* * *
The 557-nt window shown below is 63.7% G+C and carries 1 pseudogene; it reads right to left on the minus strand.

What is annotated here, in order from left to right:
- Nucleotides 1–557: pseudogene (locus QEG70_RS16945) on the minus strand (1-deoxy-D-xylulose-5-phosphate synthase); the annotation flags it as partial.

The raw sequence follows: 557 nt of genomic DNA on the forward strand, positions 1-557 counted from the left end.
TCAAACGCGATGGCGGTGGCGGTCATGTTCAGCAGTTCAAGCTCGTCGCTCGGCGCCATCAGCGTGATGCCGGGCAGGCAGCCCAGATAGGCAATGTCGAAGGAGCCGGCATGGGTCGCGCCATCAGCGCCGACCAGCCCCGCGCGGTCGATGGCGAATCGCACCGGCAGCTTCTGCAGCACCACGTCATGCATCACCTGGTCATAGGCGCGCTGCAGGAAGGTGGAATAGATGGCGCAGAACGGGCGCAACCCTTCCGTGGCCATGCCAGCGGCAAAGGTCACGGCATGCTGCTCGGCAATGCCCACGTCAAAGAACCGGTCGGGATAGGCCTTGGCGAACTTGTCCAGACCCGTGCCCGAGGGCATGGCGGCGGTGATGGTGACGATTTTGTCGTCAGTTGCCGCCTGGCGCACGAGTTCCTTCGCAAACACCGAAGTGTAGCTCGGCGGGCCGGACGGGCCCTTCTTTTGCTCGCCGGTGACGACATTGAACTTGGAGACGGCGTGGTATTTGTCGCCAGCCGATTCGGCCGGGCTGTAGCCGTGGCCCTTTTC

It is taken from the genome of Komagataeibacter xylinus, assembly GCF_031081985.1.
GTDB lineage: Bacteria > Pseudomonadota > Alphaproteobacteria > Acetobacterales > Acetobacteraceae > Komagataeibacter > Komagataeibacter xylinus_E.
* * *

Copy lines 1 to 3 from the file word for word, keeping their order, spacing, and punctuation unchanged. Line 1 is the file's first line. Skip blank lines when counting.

The 557-nt window shown below is 63.7% G+C and carries 1 pseudogene; it reads right to left on the minus strand.

What is annotated here, in order from left to right:
- Nucleotides 1–557: pseudogene (locus QEG70_RS16945) on the minus strand (1-deoxy-D-xylulose-5-phosphate synthase); the annotation flags it as partial.